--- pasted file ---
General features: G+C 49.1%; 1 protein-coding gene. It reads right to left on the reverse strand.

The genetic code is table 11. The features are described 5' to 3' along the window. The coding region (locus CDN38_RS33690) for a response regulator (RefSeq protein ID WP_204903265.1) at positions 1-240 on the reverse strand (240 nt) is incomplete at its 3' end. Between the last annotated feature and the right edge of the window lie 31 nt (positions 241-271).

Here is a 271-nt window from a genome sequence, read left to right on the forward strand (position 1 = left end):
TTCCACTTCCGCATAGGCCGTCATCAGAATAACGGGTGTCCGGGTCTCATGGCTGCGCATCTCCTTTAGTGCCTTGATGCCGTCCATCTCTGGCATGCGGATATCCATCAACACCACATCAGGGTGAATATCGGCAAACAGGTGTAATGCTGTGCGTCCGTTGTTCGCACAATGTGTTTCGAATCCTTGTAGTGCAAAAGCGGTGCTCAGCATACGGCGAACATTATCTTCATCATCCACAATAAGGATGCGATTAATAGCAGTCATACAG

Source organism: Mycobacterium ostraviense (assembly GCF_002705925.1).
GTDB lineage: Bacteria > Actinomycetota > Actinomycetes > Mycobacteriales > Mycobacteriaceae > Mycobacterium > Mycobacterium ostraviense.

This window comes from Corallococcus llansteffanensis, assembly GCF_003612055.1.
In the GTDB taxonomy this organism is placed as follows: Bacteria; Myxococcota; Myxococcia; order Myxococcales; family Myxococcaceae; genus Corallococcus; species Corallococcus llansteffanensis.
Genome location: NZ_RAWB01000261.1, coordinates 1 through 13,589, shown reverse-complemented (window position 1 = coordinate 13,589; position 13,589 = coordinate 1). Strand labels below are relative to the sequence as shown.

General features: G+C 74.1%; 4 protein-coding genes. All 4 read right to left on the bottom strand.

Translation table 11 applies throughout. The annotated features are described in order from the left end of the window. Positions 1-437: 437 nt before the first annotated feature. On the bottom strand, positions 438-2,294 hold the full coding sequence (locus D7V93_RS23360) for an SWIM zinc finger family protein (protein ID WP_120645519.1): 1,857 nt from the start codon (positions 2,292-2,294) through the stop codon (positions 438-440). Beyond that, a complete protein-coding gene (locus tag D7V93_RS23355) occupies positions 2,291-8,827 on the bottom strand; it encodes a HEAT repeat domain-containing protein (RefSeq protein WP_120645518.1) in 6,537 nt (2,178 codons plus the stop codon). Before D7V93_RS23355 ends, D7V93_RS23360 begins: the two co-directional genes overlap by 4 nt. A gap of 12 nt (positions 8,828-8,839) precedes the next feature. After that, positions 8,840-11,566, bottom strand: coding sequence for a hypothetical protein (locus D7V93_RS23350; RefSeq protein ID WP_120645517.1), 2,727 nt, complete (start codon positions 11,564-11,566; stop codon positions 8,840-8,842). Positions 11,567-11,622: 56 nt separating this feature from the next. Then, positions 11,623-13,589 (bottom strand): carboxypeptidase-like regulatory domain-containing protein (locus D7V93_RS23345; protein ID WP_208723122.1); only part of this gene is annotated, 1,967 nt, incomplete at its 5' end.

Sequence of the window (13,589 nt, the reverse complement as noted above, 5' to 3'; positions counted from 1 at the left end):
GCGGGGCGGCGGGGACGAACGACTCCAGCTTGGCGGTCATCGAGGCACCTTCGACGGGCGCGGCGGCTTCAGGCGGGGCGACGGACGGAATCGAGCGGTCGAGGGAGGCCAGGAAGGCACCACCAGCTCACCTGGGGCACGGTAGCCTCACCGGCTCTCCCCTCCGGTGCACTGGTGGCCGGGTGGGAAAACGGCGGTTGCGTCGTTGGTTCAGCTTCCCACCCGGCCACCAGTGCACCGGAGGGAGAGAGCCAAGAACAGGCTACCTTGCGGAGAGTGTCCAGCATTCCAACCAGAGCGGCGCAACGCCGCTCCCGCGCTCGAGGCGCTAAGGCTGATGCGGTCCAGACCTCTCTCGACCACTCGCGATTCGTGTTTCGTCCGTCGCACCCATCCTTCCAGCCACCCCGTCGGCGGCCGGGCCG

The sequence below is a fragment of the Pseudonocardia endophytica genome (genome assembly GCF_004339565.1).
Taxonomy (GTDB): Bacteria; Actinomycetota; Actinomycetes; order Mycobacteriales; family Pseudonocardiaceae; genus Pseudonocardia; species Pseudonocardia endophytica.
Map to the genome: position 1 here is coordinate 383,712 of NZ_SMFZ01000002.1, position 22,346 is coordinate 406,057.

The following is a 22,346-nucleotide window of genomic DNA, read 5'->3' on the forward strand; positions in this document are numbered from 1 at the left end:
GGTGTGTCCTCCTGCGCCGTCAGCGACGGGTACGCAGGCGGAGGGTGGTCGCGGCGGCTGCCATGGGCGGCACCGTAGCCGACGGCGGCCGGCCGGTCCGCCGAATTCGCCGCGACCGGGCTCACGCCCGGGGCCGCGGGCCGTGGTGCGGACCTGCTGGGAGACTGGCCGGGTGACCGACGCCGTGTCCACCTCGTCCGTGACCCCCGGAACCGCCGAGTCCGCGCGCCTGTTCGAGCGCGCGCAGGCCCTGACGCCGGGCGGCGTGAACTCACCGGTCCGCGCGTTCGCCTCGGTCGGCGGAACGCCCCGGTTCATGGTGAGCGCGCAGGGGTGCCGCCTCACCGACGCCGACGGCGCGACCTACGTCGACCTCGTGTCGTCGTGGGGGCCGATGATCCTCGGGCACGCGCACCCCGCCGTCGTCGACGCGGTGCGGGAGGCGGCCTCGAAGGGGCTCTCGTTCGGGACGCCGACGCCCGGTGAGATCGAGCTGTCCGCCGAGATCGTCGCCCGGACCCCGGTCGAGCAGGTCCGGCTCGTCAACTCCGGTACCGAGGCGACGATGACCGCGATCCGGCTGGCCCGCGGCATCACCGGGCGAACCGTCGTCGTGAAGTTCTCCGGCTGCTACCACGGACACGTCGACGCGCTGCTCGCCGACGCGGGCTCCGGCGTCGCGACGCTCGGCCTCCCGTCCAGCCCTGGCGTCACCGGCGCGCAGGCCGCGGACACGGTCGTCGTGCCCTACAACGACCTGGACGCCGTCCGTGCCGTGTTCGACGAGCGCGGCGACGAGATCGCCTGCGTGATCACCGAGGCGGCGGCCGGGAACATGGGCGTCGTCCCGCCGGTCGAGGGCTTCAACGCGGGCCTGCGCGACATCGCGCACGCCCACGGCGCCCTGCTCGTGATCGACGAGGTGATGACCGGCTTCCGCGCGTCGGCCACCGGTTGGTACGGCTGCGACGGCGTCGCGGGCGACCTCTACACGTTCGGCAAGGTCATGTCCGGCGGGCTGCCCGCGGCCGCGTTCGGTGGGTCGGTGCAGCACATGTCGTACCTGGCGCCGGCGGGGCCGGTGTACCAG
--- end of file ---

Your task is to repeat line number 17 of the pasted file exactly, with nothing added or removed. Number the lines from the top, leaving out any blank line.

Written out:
The following is a 22,346-nucleotide window of genomic DNA, read 5'->3' on the forward strand; positions in this document are numbered from 1 at the left end: